Thursday, May 14, 2015

The Electric Fence

Toward the beginning of our serious-about-getting-pigs talks, I expressed concerns about them getting out of whatever yard we'd construct for them.  When Princess and her friends lived at our neighbor's last summer, they occasionally broke through their fencing.  They didn't cause much trouble when they were out but I knew how I hated it when a chicken or two of ours gets out and meanders into our neighbors' yards.  I know they say they don't mind but *I* mind.  And, I didn't like imagining a giant pig roaming the neighborhood with me chasing it with my broom and a bucket of scraps.

Jamey told me we'd solve that problem with electric fencing.  Electric?  This relieved my broom-wielding, pig-chasing fears but what about our kids and all the other kids that come to play at our house?  Would they accidentally get shocked?

Well, I didn't quite have the right picture in my head of how it would be set up.  Jamey installed real fencing and, then, using re-bar and these nifty yellow extender things, attached the electric fencing several inches inside the real (post and wire) fencing.  For a child (or adult, for that matter) to get shocked, they'd have to deliberately reach through the regular fencing and touch the electrified wire.

The current on the kind we purchased is pretty low (and cheap) - intended for smaller animals, like chickens even. The pigs don't like it either. We felt so bad for Spock the first day we turned it on. He was already a jumpy and nervous pig but once he touched it a few times, he went a bit crazy- running all over the yard, accidentally bumping into it in other places only to yelp and run again.  Thankfully, it only took him (and the other pigs) a day to learn to stay away.  When they see us approach the fences now, they first get excited- thinking we've brought scraps- but they stop when they see that yellow wire and come no further.  We are able to feed them scraps and have easy access to them through the barn.

Another benefit of using electric fencing is that we can section off the pig yard easily with it by repositioning the re-bar stakes.  This allows us to limit their access to one part of the yard so the rest will grow up. The idea is to transfer them to a new section once they've depleted the first section's food supply. Imagine a funnel with the narrowest part being where the pig yard meets the barn. They'll always have access to the barn and water at the narrowest part but the upper, larger part of the funnel (pig yard) is what is being divided.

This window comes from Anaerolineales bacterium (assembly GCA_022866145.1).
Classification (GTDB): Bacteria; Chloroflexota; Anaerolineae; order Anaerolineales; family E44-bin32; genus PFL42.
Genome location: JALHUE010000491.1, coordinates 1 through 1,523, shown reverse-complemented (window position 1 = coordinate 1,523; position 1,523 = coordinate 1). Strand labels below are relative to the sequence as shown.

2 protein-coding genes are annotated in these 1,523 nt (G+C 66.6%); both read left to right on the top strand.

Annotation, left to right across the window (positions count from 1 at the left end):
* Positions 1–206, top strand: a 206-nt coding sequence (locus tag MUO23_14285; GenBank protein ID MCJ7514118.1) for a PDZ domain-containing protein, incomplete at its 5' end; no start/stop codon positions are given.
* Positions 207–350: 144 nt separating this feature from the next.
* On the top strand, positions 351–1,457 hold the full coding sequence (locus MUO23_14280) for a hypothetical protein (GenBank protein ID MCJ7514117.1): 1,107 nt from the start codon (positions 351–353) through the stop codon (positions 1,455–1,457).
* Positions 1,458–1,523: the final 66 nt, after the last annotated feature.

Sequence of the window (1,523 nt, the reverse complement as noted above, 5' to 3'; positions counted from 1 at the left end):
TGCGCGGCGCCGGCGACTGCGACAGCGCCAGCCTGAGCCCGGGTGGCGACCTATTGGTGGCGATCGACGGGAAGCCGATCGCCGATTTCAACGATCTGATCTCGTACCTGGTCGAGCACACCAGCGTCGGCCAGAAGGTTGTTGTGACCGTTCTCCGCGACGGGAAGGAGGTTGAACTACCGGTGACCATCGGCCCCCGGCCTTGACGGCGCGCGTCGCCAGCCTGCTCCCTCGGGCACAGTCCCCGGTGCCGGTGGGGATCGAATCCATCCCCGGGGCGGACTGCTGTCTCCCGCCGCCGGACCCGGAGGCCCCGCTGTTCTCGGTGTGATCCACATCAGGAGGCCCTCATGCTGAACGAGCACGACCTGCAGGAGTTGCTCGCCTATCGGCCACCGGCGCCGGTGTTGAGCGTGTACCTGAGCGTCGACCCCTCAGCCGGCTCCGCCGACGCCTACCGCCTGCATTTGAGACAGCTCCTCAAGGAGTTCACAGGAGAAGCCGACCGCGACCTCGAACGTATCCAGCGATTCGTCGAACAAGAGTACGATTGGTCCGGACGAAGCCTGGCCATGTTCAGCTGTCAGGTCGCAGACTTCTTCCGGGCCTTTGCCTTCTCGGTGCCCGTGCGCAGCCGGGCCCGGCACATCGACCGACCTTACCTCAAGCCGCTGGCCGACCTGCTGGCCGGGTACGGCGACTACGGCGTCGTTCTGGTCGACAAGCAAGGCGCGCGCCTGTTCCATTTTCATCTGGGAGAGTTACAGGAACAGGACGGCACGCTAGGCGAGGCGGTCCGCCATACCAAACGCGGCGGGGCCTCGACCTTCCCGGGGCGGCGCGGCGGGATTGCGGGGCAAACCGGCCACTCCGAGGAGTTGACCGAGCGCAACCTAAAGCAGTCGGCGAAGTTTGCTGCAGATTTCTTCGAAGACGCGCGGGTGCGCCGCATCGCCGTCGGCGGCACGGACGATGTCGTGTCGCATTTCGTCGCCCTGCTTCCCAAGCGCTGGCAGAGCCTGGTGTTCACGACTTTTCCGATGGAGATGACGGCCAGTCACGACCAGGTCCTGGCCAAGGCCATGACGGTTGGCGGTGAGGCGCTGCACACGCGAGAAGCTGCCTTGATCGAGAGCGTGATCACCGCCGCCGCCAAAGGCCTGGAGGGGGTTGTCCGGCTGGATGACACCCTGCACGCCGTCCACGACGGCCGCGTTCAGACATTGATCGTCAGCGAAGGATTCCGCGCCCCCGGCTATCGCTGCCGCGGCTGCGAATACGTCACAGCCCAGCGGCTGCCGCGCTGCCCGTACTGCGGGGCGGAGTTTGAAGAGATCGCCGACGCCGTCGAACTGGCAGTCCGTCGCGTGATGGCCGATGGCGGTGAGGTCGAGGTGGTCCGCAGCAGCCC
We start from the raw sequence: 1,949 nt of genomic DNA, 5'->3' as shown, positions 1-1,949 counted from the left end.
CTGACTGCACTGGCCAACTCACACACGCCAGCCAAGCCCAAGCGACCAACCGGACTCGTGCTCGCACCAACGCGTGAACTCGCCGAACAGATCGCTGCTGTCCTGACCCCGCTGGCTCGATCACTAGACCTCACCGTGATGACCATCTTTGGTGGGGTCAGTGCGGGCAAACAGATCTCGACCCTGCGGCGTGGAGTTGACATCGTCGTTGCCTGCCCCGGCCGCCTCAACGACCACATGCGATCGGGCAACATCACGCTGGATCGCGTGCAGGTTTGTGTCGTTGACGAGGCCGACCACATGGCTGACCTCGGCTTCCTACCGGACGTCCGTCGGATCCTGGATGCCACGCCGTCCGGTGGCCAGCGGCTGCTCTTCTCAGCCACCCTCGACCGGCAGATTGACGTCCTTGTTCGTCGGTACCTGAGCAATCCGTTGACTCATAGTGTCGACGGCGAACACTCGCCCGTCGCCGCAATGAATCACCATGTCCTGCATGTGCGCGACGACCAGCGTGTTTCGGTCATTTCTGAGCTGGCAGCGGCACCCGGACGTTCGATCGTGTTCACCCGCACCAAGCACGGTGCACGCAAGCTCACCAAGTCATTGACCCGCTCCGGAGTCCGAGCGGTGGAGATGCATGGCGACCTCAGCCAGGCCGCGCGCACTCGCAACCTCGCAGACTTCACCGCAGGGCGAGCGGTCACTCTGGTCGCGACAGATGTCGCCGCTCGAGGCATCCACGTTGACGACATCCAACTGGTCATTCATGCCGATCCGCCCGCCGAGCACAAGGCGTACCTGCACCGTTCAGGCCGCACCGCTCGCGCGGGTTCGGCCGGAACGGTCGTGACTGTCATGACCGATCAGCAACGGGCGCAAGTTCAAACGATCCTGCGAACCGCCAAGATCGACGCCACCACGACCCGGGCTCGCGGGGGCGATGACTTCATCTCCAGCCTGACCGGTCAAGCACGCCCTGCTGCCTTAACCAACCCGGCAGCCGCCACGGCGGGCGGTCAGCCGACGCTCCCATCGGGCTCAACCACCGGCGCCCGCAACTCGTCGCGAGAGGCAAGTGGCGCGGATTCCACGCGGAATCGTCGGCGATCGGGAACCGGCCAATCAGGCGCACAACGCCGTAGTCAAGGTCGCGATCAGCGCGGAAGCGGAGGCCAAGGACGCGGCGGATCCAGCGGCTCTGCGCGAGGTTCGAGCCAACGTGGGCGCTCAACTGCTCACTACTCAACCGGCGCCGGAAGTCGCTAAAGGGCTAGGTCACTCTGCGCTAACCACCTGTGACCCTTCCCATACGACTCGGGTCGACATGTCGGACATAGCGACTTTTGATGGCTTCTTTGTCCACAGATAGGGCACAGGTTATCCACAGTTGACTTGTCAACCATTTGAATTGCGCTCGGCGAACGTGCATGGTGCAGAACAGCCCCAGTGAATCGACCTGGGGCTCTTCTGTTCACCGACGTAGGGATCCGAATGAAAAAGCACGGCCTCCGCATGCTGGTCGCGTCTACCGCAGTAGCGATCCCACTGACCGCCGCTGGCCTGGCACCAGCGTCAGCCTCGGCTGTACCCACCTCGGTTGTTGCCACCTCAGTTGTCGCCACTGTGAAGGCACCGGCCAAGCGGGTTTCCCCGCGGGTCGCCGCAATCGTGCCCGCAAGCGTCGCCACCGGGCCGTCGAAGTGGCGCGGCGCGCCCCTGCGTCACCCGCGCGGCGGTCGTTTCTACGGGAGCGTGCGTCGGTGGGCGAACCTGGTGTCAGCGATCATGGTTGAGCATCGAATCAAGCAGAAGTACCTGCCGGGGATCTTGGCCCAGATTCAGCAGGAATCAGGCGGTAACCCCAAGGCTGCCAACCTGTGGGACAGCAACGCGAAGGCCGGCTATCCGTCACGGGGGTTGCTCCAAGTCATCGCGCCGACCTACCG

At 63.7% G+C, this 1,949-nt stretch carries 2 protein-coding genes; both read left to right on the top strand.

In the picture below, I'm standing inside the barn looking out.  Just beyond the large tree to the right, the electric fence cuts straight across to the left (hard to see), sectioning off part of the back of the pig yard.

Jamey has tried out the fence- a couple times on purpose and a couple not.  It gives a nice little jolt but nothing too terrible.  So he says.  I've decided to take his word for it and always make a point to tell our guests not to touch the pretty yellow wire inside the pig yard.  That's a mild trade off for not having to chase after pigs so I'll take it.
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  1. But I love the mental image of you chasing the pigs wielding a broom! ;)
    We use electric fencing to protect our chicken tractors and rabbitry from predators. I was also concerned about folks accidentally bumping into the wire, so we hung yellow duct tape "flags" at intervals along the fencing. It doesn't bother the electric fence, and it (usually) keeps folks from a shocking experience. I'm fascinated by your pig entries; we are seriously considering one or two for our experiment next year. Thanks for the updates!

  2. I don't blame ya for not wanting to try it out! I would be right there with ya.

  3. Imagining you wielding a broom and chasing a pig reminds me of a book I recently read called The Good Good Pig: The Incredible Life of Christopher Hogwood. It's a relatively light read and definitely had it's amusing moments as the pig repeatedly broke free from his home. Enjoy your pigs!

  4. Hi Jane!

    Having grown up on old fashion beef farm (not a confinement operation, one with real pastures) I can tell you from personal experience that brushing against an electric fence as a child is memorable but won't really hurt anyone. Getting crowded into one by a rowdy cow or steer is a bit more memorable and hurts a bit more, but you at least get a good story out of it. Getting into one while, um.... doing something that little boys occasionally do outside is something you never, ever forget and genuinely hurts, but does no damage.

    That little confession being made, we had a big 'ol 'Weed Chopper' fence charger that would burn off weeds that grew up into the fence. In all the times I got into the electric fence from young childhood on I never got a burn, a mark (other than minor barb wire cuts) or suffered any damage. You may well end up comforting your kids when the accidental "oops" occurs, but they will all be fine, even if they do get the occasional 'zap'.

    I love reading about the goings on in your family and look forward to your posts.


  5. Have you seen this before?: Sounds like it does what you did but sets up and takes down a lot quicker :)

  6. Have you seen this before?: Sounds like it does what you did but sets up and takes down a lot quicker :)



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